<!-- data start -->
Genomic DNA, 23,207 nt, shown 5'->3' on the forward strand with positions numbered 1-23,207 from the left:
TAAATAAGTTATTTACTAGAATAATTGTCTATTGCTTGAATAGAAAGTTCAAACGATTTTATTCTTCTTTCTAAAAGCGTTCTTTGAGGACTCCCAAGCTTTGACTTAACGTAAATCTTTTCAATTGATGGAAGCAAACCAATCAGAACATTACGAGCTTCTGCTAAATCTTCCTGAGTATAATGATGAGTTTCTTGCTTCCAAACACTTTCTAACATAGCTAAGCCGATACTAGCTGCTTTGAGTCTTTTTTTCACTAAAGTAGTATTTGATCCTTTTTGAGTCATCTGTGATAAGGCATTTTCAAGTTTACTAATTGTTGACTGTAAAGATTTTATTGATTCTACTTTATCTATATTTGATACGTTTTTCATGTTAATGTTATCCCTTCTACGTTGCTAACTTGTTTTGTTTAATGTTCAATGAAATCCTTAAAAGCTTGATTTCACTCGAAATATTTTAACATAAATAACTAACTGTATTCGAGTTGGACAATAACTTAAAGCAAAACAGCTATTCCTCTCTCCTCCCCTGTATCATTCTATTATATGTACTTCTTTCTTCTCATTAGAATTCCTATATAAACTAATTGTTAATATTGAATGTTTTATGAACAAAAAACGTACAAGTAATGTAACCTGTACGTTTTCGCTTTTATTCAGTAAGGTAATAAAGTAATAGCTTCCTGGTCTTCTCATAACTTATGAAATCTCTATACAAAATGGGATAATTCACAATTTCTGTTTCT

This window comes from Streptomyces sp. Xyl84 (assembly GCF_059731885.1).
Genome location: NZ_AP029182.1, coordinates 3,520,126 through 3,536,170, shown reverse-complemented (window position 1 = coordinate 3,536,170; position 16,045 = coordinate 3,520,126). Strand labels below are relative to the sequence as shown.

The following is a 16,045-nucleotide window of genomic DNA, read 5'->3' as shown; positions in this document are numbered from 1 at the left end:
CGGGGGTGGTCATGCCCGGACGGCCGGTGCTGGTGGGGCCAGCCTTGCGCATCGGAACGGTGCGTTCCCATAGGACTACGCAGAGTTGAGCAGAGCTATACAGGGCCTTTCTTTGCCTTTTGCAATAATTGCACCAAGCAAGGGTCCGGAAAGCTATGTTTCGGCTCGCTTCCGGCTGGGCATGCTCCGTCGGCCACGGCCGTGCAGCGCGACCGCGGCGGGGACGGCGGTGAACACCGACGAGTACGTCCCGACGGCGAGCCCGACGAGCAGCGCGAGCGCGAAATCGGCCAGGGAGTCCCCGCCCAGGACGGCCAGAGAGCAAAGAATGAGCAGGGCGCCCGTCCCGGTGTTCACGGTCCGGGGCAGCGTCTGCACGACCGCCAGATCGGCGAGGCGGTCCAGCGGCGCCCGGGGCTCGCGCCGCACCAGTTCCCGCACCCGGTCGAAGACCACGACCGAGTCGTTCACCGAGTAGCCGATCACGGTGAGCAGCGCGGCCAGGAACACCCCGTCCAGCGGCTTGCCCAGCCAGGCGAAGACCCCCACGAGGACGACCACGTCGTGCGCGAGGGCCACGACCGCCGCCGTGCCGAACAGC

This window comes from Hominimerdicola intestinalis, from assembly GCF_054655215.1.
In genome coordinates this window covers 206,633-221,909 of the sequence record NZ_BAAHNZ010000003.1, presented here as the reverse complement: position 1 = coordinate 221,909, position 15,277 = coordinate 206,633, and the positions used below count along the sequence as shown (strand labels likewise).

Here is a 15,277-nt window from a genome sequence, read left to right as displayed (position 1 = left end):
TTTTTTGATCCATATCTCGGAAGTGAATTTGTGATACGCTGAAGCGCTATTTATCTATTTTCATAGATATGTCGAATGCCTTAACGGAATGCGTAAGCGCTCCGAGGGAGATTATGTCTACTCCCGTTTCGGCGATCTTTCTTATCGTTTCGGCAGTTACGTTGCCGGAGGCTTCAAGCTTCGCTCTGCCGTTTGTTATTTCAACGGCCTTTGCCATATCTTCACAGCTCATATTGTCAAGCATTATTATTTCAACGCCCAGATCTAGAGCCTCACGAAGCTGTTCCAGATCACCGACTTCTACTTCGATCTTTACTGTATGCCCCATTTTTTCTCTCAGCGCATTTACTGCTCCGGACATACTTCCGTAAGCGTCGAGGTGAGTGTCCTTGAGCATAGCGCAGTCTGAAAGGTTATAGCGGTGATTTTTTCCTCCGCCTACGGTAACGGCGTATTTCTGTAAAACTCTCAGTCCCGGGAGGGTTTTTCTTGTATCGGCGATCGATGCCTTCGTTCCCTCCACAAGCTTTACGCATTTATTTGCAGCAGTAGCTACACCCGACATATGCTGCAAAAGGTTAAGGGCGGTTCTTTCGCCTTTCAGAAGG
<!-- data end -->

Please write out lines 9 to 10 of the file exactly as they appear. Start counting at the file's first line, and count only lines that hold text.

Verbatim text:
Here is a 15,277-nt window from a genome sequence, read left to right as displayed (position 1 = left end):
TTTTTTGATCCATATCTCGGAAGTGAATTTGTGATACGCTGAAGCGCTATTTATCTATTTTCATAGATATGTCGAATGCCTTAACGGAATGCGTAAGCGCTCCGAGGGAGATTATGTCTACTCCCGTTTCGGCGATCTTTCTTATCGTTTCGGCAGTTACGTTGCCGGAGGCTTCAAGCTTCGCTCTGCCGTTTGTTATTTCAACGGCCTTTGCCATATCTTCACAGCTCATATTGTCAAGCATTATTATTTCAACGCCCAGATCTAGAGCCTCACGAAGCTGTTCCAGATCACCGACTTCTACTTCGATCTTTACTGTATGCCCCATTTTTTCTCTCAGCGCATTTACTGCTCCGGACATACTTCCGTAAGCGTCGAGGTGAGTGTCCTTGAGCATAGCGCAGTCTGAAAGGTTATAGCGGTGATTTTTTCCTCCGCCTACGGTAACGGCGTATTTCTGTAAAACTCTCAGTCCCGGGAGGGTTTTTCTTGTATCGGCGATCGATGCCTTCGTTCCCTCCACAAGCTTTACGCATTTATTTGCAGCAGTAGCTACACCCGACATATGCTGCAAAAGGTTAAGGGCGGTTCTTTCGCCTTTCAGAAGG